Skip to main content
jump to navigation
The Official Site of Minor League Baseball
Below is an advertisement.
Seven players traded by Rays, Padres
Torres, Forsythe headline deal also involving prospect Hahn
01/22/2014 3:10 PM ET
Matt Andriese is headed to the Rays after three seasons with the Padres.
Matt Andriese is headed to the Rays after three seasons with the Padres. (Shawn E. Davis/MiLB.com)

The deal may not have included the biggest name on the Hot Stove -- that honor belonging to new Yankees pitcher Masahiro Tanaka -- but it certainly involved the most names.

The Rays agreed to a deal with the Padres on Wednesday that sends left-handed reliever Alex Torres and right-handed prospect Jesse Hahn to San Diego for utilityman Logan Forsythe, right-handers Brad Boxberger, Matt Andriese and Matt Lollis and second baseman Maxx Tissenbaum.

Torres and Forsythe both headline their respective sides of the deal. The southpaw Torres thrived during his full-time move to the bullpen for the Rays last season, posting a 1.71 ERA and .159 opponents' batting average in 58 innings with the big club.

Forsythe showed versatility by spending time at second base, third base, shortstop and the outfield with the Padres in 2013 but put up a .214/.281/.332 line in 75 games. He is expected to give the Rays depth off the bench upon his arrival.

Hahn is the biggest Minor League prospect of the bunch, checking in at No. 18 on MLB.com's list of Rays farmhands at the end of the 2013 season. The 24-year-old right-hander dropped to the sixth round in the 2010 Draft after experiencing elbow issues at Virginia Tech and eventually underwent Tommy John surgery in 2011 that forced him to miss the entire season.

He made his full-season debut with Class A Advanced Charlotte in 2013 and posted a 2.15 ERA with 63 strikeouts, 18 walks and a 1.09 WHIP in 19 starts (67 innings) with the Stone Crabs.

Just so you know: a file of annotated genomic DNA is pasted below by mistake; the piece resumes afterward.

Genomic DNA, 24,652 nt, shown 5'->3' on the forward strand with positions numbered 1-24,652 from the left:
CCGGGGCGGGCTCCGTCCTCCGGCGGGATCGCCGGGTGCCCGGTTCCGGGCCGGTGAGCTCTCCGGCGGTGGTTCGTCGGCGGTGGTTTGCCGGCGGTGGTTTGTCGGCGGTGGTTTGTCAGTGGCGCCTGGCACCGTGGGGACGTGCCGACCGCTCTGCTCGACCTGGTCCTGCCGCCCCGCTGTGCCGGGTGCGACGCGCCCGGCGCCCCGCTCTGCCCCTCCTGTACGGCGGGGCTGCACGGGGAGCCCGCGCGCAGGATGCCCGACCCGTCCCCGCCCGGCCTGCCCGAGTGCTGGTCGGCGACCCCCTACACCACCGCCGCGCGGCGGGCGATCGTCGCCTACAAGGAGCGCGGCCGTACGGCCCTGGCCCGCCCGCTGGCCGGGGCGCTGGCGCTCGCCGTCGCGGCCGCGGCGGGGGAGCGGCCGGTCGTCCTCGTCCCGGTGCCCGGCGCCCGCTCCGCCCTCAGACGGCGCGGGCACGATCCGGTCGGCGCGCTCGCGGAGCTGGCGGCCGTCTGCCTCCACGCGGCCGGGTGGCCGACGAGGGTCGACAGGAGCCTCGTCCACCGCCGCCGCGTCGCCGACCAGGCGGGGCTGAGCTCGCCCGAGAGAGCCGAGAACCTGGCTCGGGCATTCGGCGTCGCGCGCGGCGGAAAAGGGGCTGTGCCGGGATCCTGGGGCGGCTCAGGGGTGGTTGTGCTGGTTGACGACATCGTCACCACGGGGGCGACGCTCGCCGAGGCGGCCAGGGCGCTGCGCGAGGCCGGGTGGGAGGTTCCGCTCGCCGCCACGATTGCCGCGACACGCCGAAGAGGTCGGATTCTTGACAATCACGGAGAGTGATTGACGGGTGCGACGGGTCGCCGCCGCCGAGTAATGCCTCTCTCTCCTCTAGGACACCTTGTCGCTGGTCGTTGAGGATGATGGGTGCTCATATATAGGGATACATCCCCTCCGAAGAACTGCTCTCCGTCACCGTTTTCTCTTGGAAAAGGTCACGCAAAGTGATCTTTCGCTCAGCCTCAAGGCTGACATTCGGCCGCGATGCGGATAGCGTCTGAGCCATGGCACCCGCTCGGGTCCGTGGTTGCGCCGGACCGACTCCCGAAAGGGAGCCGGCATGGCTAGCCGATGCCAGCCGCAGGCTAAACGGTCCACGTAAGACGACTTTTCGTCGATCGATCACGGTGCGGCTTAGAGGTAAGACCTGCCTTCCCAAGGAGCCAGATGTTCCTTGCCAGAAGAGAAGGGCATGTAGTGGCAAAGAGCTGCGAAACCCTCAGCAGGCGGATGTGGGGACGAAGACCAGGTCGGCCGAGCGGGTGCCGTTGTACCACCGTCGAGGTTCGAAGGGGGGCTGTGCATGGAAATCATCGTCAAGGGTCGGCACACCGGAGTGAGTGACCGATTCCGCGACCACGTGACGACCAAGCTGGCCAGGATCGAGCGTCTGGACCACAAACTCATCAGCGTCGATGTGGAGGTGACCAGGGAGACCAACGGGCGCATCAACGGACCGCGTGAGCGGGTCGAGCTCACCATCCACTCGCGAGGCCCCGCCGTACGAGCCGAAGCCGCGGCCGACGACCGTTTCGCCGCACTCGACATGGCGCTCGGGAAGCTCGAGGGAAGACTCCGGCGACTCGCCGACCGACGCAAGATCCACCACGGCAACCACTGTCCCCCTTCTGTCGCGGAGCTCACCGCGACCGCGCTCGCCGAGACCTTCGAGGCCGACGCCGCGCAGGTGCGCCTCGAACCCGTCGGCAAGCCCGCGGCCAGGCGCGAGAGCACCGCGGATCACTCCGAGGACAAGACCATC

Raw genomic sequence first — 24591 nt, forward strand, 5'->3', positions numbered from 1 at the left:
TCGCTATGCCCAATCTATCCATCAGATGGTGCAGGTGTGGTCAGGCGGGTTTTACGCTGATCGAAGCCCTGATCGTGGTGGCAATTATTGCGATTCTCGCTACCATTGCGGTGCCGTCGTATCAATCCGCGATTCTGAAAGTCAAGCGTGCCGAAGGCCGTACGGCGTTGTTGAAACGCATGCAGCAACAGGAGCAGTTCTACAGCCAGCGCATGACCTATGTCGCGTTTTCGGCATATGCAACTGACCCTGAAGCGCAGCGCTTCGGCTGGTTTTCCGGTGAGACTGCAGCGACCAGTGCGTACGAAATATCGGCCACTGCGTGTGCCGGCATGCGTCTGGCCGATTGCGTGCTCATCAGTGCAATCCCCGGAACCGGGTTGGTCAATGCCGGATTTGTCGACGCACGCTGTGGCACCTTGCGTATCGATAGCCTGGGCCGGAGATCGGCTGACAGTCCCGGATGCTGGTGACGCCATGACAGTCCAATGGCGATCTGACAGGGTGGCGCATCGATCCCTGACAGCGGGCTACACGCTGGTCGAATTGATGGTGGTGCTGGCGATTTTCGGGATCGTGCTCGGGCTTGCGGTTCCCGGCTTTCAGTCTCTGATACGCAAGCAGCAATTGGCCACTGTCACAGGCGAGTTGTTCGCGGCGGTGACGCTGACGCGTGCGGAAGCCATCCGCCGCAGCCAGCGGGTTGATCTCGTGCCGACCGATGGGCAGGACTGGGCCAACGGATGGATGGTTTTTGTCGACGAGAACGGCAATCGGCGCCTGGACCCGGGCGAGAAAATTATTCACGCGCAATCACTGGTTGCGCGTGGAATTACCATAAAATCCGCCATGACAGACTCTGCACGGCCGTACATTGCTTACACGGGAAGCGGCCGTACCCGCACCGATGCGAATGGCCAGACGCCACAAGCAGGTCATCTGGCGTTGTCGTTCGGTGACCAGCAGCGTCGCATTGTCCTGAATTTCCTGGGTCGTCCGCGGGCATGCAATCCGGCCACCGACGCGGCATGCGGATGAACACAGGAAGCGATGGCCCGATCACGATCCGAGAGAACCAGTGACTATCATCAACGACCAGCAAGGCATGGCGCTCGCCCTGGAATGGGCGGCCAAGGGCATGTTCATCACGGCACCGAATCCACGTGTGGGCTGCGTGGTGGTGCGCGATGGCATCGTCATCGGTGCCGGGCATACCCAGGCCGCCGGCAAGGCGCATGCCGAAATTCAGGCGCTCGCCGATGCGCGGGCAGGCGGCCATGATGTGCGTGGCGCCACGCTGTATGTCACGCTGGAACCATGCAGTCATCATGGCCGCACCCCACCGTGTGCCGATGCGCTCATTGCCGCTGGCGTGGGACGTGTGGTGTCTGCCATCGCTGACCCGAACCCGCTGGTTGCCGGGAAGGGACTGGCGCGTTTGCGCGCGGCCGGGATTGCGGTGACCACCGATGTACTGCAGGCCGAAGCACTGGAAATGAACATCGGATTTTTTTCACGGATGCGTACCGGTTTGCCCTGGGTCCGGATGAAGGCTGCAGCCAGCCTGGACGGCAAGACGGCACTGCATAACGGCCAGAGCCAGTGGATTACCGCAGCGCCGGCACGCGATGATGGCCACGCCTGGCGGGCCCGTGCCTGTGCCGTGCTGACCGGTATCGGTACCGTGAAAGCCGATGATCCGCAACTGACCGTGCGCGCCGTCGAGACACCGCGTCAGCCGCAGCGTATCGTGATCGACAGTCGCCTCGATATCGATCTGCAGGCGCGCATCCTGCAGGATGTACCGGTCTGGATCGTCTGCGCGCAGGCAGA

Hahn gets high marks from scouts for his fastball, rated at 70 in MLB.com's last updated grades, to go with a developing curveball/slider/changeup mix. He'll try to break 100 innings for the first time as a pro when he joins the Padres system in 2014.

Going the other way are three pitchers -- Boxberger, Andriese, Lollis -- who should provide depth in the upper levels of the Rays' farm system.

Boxberger, who previously went to the Padres in the deal that sent Mat Latos to the Reds in December 2011, flashed dominant stuff with Triple-A Tucson each of the past two seasons with K/9s above 12 and FIPs below 2.00 during each campaign. The 25-year-old right-hander spent time with the big club during each of those two seasons and owns a 2.72 career ERA in 49 2/3 Major League innings.

Checking in at 6-foot-9 and 250 pounds, Lollis is most notable for his size but has slipped in terms of prospect status in recent years due to control issues. After posting a 2.12 ERA and 2.1 BB/9 rate at Class A Short-Season Eugene and Class A Fort Wayne in 2010, he's struggled at the higher levels with a 5.31 ERA and 3.7 BB/9 over 208 1/3 innings in Class A Advanced ball and a 6.08 ERA and 4.7 BB/9 in 74 Double-A frames.

Lollis moved to the bullpen full-time in 2013 and could thrive once again in a Rays system heralded for its ability to develop hurlers.

Andriese, on the other hand, produced solid numbers across the board with Double-A San Antonio and Triple-A Tucson last year. He held a 2.37 ERA in 15 starts for the Missions before his promotion to the Pacific Coast League for the first time in June. The 2011 third-rounder saw his ERA jump to 4.45 with Tucson, no thanks to a .332 BABIP, but his FIP was much more encouraging at 2.93.

Tissenbaum rounds out the Rays' haul as the only Minor League position player in the bunch. The former Stony Brook standout made his full-season debut with Fort Wayne in 2013, slashing .277/.365/.359 with 28 doubles, two homers and 49 RBIs in 111 games. The left-handed-hitting 22-year-old exhibited patience and a good eye at the plate, drawing 43 while fanning just 36 times.

Sam Dykstra is a contributor to MiLB.com. This story was not subject to the approval of the National Association of Professional Baseball Leagues or its clubs.
MiLB.com Comments
Today on MiLB.com